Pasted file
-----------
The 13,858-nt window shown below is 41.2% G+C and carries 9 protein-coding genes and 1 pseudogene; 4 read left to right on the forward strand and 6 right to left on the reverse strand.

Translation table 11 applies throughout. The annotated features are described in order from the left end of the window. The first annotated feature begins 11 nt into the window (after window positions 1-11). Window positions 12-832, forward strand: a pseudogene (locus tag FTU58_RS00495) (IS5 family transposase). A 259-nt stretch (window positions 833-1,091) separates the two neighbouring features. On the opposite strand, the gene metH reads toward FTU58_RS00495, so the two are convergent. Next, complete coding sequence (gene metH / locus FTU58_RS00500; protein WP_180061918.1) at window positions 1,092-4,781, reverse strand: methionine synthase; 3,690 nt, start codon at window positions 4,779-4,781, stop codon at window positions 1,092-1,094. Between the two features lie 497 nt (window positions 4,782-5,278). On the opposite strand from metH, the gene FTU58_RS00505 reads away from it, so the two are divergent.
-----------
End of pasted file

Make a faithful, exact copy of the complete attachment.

The 13,858-nt window shown below is 41.2% G+C and carries 9 protein-coding genes and 1 pseudogene; 4 read left to right on the forward strand and 6 right to left on the reverse strand.

Translation table 11 applies throughout. The annotated features are described in order from the left end of the window. The first annotated feature begins 11 nt into the window (after window positions 1-11). Window positions 12-832, forward strand: a pseudogene (locus tag FTU58_RS00495) (IS5 family transposase). A 259-nt stretch (window positions 833-1,091) separates the two neighbouring features. On the opposite strand, the gene metH reads toward FTU58_RS00495, so the two are convergent. Next, complete coding sequence (gene metH / locus FTU58_RS00500; protein WP_180061918.1) at window positions 1,092-4,781, reverse strand: methionine synthase; 3,690 nt, start codon at window positions 4,779-4,781, stop codon at window positions 1,092-1,094. Between the two features lie 497 nt (window positions 4,782-5,278). On the opposite strand from metH, the gene FTU58_RS00505 reads away from it, so the two are divergent.